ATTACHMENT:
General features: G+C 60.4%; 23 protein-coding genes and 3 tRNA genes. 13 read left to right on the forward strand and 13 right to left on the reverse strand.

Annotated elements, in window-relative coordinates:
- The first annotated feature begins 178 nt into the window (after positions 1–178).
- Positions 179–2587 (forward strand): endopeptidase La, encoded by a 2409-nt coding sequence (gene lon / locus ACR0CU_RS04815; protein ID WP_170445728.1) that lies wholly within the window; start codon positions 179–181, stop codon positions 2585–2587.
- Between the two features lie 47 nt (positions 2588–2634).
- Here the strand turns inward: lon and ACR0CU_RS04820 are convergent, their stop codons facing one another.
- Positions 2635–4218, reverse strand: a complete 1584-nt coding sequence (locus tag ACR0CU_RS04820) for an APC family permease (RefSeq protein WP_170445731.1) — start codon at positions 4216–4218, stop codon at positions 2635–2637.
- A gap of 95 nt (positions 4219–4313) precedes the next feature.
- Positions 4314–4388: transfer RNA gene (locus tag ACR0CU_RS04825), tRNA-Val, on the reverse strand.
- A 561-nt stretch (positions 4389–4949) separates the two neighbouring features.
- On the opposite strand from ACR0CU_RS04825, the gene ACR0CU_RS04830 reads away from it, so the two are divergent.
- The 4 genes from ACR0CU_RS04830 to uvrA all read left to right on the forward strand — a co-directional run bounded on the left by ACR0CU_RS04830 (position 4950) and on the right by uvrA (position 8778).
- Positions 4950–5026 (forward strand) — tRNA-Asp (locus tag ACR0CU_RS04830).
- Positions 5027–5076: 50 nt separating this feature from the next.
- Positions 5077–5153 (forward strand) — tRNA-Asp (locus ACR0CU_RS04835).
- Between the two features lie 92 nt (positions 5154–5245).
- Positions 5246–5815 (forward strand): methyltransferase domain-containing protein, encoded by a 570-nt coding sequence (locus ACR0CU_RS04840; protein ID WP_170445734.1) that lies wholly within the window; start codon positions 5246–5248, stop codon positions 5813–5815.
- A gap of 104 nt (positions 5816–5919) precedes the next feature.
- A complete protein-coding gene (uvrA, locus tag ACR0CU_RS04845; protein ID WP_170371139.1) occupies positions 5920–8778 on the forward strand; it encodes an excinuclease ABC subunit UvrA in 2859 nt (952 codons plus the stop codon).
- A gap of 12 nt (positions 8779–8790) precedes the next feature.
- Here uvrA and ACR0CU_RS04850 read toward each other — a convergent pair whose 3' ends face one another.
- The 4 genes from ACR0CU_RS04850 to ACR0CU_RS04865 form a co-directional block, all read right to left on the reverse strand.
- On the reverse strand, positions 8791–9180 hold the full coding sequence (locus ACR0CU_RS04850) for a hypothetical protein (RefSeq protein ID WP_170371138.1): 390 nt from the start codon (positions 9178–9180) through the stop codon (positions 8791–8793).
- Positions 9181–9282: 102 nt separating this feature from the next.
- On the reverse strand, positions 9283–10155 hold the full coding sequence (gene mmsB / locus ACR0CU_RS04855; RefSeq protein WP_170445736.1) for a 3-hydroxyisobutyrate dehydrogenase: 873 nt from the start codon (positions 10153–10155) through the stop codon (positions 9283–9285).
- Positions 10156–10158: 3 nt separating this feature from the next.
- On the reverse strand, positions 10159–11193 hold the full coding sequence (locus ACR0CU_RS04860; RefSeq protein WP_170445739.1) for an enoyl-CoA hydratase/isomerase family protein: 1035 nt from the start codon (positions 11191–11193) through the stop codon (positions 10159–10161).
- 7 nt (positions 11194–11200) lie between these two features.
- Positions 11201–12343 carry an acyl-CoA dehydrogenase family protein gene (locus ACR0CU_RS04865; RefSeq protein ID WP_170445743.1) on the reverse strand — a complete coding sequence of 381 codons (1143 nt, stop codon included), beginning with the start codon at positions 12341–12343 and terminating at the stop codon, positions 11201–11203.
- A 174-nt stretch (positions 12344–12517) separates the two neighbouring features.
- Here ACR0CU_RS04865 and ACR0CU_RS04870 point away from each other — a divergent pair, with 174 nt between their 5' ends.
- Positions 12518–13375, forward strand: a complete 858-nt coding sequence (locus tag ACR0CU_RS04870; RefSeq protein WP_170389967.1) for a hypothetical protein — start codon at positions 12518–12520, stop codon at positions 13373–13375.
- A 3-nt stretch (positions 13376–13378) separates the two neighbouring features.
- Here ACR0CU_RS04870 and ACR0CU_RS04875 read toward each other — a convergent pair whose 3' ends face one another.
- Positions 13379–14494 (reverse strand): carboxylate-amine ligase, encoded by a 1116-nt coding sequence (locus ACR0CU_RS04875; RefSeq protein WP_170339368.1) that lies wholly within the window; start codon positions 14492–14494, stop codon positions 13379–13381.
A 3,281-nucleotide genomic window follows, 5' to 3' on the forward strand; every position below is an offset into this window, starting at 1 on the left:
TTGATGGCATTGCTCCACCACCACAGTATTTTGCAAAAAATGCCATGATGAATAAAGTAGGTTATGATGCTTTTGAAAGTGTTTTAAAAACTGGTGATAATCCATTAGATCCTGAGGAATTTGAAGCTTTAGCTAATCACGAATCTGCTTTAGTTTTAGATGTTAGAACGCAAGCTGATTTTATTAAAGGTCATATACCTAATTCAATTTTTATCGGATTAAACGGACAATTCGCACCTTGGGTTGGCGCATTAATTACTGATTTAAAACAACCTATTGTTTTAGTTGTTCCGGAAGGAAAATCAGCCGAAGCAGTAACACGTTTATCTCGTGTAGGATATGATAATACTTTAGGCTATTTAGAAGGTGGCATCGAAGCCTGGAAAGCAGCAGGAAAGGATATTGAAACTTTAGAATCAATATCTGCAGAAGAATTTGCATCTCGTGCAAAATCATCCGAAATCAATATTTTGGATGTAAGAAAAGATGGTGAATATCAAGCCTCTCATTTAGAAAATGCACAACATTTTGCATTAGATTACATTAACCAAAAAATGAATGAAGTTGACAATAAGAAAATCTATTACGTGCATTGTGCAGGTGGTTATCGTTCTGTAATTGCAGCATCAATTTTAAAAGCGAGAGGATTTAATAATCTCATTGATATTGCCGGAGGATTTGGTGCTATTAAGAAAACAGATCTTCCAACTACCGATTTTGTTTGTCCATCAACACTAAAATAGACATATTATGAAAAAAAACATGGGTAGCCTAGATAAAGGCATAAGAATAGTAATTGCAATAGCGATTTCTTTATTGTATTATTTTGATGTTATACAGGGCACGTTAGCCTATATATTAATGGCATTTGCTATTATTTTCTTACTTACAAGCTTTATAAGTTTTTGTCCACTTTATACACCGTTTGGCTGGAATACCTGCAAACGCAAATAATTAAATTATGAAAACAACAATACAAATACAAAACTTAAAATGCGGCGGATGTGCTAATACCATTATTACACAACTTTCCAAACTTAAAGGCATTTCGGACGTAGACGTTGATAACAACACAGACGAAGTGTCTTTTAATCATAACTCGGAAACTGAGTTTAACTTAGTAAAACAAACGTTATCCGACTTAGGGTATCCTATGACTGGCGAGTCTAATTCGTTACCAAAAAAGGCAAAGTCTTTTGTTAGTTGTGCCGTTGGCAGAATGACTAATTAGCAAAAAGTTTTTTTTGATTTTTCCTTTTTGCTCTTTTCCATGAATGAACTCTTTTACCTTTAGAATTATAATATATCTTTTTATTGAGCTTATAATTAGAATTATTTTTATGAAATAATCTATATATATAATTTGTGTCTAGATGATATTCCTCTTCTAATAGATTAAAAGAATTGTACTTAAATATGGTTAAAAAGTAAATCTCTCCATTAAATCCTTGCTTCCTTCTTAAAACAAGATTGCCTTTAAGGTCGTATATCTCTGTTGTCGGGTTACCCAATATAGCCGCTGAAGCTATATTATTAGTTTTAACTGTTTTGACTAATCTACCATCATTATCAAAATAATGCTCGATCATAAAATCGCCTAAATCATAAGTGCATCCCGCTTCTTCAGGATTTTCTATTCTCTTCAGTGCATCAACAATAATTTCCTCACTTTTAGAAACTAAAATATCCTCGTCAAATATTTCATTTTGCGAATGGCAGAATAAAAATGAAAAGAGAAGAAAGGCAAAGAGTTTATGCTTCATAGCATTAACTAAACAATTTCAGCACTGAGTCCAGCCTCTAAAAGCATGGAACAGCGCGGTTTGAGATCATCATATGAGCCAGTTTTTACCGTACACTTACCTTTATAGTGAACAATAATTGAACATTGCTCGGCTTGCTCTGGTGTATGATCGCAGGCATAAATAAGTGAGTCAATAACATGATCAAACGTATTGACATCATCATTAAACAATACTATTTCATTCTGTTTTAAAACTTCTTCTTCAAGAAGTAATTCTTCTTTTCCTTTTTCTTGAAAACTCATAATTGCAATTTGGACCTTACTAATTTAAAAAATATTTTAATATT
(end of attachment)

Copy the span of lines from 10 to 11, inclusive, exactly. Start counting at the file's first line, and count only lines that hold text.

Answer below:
- A 561-nt stretch (positions 4389–4949) separates the two neighbouring features.
- On the opposite strand from ACR0CU_RS04825, the gene ACR0CU_RS04830 reads away from it, so the two are divergent.